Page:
See also  6.5mm Creedmoor for Black Bear Hunting? Best Ammo (Round, Load, Cartridge) for a Successful Black Bear Hunt Hunting Calibers 04 Apr, 2020 Posted By: Foundry Outdoors Is the 6.5mm Creedmoor a viable caliber/load/round/cartridge for black bear hunting? The accurate answer is “it depends”. However, the goal of this article is simply to address the question of whether the 6.5mm Creedmoor is within the ideal range of suitable calibers to harvest black bear. As with anything, the devil is in the details. To answer the question completely, we would need to evaluate the downrange distance to the black bear, the bullet type, the grain weight of the bullet, the physical condition of the firearm, the size of the black bear in question, the shot placement, the local wind conditions, the expected accuracy of the shooter, the ethics of the ideal maximum number of shots – the list goes on. [Click Here to Shop 6.5mm Creedmoor Ammo]What we can do is provide a framework to understand what average conditions might look like, and whether those are reasonably viable for a shot from the average shooter to harvest a black bear in the fewest number of shots possible, i.e., ethically. Let’s dive right in. In the question of “Is the 6.5mm Creedmoor within the ideal range of suitable calibers for black bear hunting?” our answer is: Yes, the 6.5mm Creedmoor is A GOOD CHOICE for black bear hunting, under average conditions, from a mid-range distance, with a medium grain expanding bullet, and with correct shot placement.Let’s look at those assumptions a bit closer in the following table. Assumption Value Caliber 6.5mm Creedmoor Animal Species Black Bear Muzzle Energy 2300 foot-pounds Animal Weight 340 lbs Shot Distance 150 yardsWhat is the average muzzle energy for a 6.5mm Creedmoor? In this case, we have assumed the average muzzle energy for a 6.5mm Creedmoor round is approximately 2300 foot-pounds. What is the average weight of an adult male black bear? Here we have leaned conservative by taking the average weight of a male individual of the species, since females generally weigh less and require less stopping power. In this case, the average weight of an adult male black bear is approximately 340 lbs. [Click Here to Shop 6.5mm Creedmoor Ammo]What is the distance this species is typically hunted from? Distance, of course, plays an important role in the viability of a given caliber in black bear hunting. The kinetic energy of the projectile drops dramatically the further downrange it travels primarily due to energy lost in the form of heat generated by friction against the air itself. This phenonemon is known as drag or air resistance. Thus, a caliber that is effective from 50 yards may not have enough stopping power from 200 yards. With that said, we have assumed the average hunting distance for black bear to be approximately 150 yards. What about the other assumptions? We have three other primary assumptions being made here. First, the average bullet weight is encapsulated in the average muzzle energy for the 6.5mm Creedmoor. The second important assumption is ‘slightly-suboptimal’ to ‘optimal’ shot placement. That is to say, we assume the black bear being harvested is shot directly or nearly directly in the vitals (heart and/or lungs). The third assumption is that a projectile with appropriate terminal ballistics is being used, which for hunting usually means an expanding bullet.Various calibersA common thread you may encounter in online forums is anecdote after anecdote of large animals being brought down by small caliber bullets, or small animals surviving large caliber bullets. Of course those stories exist, and they are not disputed here. A 22LR cartridge can fell a bull elephant under the right conditions, and a newborn squirrel can survive a 50 BMG round under other specific conditions. Again, the goal of this article is simply to address the question of whether 6.5mm Creedmoor is within the ideal range of suitable calibers to harvest black bear - and to this question, the response again is yes, the 6.5mm Creedmoor is A GOOD CHOICE for black bear hunting. [Click Here to Shop 6.5mm Creedmoor Ammo]This article does not serve as the final say, but simply as a starting point for beginner hunters, as well as a venue for further discussion. Please feel free to agree, disagree, and share stories from your own experience in the comments section below. Disclaimer: the information above is purely for illustrative purposes and should not be taken as permission to use a particular caliber, a statement of the legality or safety of using certain calibers, or legal advice in any way. You must read and understand your own local laws before hunting black bear to know whether your caliber of choice is a legal option.Foundry Outdoors is your trusted home for buying archery, camping, fishing, hunting, shooting sports, and outdoor gear online.We offer cheap ammo and bulk ammo deals on the most popular ammo calibers. We have a variety of deals on Rifle Ammo, Handgun Ammo, Shotgun Ammo & Rimfire Ammo, as well as ammo for target practice, plinking, hunting, or shooting competitions. Our website lists special deals on 9mm Ammo, 10mm Ammo, 45-70 Ammo, 6.5 Creedmoor ammo, 300 Blackout Ammo, 10mm Ammo, 5.56 Ammo, Underwood Ammo, Buffalo Bore Ammo and more special deals on bulk ammo.We offer a 100% Authenticity Guarantee on all products sold on our website. Please email us if you have questions about any of our product listings. Leave a commentComments have to be approved before showing up Your Name * Your Email * Your Comment * Post Comment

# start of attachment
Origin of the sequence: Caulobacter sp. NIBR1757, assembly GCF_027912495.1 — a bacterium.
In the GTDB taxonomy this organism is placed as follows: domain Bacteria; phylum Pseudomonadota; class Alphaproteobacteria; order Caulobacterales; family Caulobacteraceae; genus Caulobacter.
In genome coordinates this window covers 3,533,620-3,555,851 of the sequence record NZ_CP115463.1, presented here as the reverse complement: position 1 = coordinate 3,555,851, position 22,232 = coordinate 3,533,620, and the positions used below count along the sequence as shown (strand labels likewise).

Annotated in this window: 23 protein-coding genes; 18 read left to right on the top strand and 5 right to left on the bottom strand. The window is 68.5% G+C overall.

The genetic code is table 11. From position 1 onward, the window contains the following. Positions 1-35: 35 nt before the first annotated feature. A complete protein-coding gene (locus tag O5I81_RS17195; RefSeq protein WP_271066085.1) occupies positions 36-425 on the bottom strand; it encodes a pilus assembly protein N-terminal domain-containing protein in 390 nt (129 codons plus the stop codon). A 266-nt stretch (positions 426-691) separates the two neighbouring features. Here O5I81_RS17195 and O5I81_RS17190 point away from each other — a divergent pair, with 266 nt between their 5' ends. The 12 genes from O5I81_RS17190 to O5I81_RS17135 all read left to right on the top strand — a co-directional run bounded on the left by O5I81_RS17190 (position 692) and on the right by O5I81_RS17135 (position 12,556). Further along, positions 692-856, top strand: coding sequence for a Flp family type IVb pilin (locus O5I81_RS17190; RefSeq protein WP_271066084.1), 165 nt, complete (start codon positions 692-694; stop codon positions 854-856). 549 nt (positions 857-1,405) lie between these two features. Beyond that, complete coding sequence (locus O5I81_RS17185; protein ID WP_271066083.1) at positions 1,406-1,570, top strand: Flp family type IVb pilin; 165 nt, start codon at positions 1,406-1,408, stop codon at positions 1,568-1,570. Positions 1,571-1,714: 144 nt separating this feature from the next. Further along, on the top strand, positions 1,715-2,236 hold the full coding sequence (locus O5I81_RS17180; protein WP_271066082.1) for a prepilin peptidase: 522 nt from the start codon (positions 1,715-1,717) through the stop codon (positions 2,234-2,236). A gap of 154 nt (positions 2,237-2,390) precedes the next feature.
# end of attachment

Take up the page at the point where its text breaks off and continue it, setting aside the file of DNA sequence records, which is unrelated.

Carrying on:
5. Popping Frog